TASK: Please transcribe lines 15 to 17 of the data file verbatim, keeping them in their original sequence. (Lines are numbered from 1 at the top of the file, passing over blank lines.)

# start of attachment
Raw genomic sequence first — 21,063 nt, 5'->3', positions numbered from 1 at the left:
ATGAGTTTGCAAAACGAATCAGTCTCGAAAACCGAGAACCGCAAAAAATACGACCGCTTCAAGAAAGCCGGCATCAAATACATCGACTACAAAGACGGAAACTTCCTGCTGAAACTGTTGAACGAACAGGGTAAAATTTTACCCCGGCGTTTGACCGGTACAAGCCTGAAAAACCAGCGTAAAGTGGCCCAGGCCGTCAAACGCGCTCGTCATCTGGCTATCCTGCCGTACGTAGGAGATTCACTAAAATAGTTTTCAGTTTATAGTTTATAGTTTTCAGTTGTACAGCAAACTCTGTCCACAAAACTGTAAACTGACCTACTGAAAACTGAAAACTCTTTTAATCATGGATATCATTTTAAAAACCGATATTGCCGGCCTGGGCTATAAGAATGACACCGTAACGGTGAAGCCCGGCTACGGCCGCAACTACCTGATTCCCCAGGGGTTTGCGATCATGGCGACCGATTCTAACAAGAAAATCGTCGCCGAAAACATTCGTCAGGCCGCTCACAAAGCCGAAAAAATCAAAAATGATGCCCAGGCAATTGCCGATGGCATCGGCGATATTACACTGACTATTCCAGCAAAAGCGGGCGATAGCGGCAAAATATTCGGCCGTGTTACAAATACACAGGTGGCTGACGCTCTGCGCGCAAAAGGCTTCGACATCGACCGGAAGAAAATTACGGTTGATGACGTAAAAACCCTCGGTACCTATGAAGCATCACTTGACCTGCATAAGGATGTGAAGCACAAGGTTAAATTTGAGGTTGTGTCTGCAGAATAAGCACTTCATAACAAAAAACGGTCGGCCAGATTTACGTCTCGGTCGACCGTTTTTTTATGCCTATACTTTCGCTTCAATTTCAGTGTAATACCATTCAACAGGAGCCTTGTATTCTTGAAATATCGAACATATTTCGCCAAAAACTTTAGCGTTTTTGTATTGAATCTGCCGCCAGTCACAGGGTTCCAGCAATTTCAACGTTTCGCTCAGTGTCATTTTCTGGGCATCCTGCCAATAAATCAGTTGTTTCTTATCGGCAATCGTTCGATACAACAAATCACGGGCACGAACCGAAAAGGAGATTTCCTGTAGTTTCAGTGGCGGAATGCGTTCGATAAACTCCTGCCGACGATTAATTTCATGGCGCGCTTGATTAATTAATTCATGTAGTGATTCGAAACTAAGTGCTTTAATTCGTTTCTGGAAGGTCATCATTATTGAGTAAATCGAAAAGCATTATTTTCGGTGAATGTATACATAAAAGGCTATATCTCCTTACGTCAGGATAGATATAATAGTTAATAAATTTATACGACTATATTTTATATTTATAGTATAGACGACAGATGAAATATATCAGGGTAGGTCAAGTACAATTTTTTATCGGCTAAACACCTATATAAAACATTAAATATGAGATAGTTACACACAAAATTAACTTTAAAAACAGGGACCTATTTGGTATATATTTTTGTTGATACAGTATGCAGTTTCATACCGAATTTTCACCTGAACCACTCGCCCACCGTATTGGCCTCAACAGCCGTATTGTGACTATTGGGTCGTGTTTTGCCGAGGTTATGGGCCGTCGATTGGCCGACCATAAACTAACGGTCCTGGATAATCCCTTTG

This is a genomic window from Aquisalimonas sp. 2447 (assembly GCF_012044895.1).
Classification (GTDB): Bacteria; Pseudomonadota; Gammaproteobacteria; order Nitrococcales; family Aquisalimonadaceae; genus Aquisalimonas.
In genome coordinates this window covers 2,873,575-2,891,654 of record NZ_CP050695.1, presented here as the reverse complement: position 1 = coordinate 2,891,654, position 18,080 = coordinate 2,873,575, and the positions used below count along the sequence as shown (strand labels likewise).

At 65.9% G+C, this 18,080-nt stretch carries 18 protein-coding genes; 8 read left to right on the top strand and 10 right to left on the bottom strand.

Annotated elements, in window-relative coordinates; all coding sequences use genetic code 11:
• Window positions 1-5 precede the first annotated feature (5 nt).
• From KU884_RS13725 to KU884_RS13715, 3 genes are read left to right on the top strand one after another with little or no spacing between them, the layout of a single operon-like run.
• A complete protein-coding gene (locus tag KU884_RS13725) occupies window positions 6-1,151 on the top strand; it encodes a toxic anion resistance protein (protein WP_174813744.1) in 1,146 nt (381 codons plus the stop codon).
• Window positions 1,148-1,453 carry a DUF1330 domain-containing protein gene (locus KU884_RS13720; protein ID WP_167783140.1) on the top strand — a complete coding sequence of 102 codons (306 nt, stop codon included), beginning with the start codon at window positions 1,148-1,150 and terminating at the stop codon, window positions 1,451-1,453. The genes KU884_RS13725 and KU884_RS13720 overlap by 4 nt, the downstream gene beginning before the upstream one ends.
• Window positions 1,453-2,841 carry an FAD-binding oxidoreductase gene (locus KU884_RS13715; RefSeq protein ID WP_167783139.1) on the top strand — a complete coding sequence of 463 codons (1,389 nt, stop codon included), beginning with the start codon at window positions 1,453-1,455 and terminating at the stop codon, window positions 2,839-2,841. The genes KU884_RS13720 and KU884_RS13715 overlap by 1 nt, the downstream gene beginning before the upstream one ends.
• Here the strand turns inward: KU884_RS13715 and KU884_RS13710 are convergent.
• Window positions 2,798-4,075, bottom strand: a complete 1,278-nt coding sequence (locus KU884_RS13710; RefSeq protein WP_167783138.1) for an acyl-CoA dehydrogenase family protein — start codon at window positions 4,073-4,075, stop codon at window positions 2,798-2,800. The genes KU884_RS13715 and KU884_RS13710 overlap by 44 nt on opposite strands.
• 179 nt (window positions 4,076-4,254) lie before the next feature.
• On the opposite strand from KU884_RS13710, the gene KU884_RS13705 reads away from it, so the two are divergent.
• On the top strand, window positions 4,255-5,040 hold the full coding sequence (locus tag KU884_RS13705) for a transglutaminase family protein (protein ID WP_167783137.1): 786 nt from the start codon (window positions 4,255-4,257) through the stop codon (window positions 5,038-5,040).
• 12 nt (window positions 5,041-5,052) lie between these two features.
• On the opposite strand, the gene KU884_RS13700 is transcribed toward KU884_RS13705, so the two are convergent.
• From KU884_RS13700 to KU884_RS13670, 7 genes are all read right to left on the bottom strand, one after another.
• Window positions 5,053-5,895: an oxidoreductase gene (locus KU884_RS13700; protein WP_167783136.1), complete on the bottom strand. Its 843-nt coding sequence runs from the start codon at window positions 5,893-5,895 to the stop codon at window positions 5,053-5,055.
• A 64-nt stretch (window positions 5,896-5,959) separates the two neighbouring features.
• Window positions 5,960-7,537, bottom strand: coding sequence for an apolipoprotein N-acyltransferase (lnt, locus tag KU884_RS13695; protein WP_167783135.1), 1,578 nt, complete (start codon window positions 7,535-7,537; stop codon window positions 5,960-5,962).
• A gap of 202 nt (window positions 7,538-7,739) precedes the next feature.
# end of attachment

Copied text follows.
• 179 nt (window positions 4,076-4,254) lie before the next feature.
• On the opposite strand from KU884_RS13710, the gene KU884_RS13705 reads away from it, so the two are divergent.
• On the top strand, window positions 4,255-5,040 hold the full coding sequence (locus tag KU884_RS13705) for a transglutaminase family protein (protein ID WP_167783137.1): 786 nt from the start codon (window positions 4,255-4,257) through the stop codon (window positions 5,038-5,040).